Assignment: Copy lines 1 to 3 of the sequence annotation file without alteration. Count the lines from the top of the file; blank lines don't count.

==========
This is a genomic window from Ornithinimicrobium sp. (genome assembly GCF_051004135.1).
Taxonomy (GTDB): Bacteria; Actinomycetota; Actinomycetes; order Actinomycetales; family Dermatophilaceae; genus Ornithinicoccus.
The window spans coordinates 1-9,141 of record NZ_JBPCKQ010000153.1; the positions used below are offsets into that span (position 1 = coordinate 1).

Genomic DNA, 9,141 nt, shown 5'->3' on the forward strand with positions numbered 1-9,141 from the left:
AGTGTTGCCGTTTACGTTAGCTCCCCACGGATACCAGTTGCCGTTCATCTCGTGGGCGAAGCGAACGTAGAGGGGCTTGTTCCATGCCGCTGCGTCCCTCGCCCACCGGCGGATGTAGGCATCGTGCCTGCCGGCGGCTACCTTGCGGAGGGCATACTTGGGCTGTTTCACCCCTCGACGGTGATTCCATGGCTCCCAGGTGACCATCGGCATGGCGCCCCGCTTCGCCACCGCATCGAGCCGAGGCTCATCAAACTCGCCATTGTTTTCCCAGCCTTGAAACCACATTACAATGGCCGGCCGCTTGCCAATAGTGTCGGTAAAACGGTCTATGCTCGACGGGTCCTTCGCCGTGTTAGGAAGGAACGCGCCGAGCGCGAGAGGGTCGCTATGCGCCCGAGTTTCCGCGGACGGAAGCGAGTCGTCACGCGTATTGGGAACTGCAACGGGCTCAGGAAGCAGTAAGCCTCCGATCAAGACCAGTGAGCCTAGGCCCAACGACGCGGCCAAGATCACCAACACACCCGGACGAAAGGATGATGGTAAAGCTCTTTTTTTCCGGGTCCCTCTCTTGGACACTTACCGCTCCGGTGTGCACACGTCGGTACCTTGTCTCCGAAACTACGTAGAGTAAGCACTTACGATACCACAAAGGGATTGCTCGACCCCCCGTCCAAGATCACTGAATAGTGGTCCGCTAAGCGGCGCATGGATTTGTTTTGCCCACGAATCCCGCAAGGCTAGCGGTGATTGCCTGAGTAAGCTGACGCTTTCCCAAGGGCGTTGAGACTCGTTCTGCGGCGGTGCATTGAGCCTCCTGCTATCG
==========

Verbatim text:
This is a genomic window from Ornithinimicrobium sp. (genome assembly GCF_051004135.1).
Taxonomy (GTDB): Bacteria; Actinomycetota; Actinomycetes; order Actinomycetales; family Dermatophilaceae; genus Ornithinicoccus.
The window spans coordinates 1-9,141 of record NZ_JBPCKQ010000153.1; the positions used below are offsets into that span (position 1 = coordinate 1).